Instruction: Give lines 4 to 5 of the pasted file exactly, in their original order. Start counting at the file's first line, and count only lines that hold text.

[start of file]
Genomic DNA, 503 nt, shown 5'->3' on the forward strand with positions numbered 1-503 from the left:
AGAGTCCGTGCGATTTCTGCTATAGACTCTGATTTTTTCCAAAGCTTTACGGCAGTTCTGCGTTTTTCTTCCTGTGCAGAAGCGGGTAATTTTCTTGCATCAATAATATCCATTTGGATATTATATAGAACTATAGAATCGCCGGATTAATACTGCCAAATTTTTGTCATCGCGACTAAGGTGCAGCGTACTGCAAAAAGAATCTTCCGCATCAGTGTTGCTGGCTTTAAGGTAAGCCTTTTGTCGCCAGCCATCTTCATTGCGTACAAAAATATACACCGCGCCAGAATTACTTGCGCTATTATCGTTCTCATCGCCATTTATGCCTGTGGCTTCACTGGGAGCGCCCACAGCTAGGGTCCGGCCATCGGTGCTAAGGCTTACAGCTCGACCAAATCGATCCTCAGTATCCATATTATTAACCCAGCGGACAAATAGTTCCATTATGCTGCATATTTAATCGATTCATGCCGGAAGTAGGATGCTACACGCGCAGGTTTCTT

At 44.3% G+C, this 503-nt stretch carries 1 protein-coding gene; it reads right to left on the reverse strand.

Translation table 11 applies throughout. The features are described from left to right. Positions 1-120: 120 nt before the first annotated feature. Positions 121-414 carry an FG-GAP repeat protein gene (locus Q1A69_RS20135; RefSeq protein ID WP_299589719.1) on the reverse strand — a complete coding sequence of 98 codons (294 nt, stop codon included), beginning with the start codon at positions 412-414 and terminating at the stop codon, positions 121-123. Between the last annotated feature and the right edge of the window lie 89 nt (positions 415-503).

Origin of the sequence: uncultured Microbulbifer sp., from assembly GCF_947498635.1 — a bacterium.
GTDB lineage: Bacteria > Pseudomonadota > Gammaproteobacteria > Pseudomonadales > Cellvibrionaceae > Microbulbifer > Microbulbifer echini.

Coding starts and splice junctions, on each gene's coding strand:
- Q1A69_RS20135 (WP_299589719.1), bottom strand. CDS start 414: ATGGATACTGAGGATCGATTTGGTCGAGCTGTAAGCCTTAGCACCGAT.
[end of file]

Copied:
Translation table 11 applies throughout. The features are described from left to right. Positions 1-120: 120 nt before the first annotated feature. Positions 121-414 carry an FG-GAP repeat protein gene (locus Q1A69_RS20135; RefSeq protein ID WP_299589719.1) on the reverse strand — a complete coding sequence of 98 codons (294 nt, stop codon included), beginning with the start codon at positions 412-414 and terminating at the stop codon, positions 121-123. Between the last annotated feature and the right edge of the window lie 89 nt (positions 415-503).

Origin of the sequence: uncultured Microbulbifer sp., from assembly GCF_947498635.1 — a bacterium.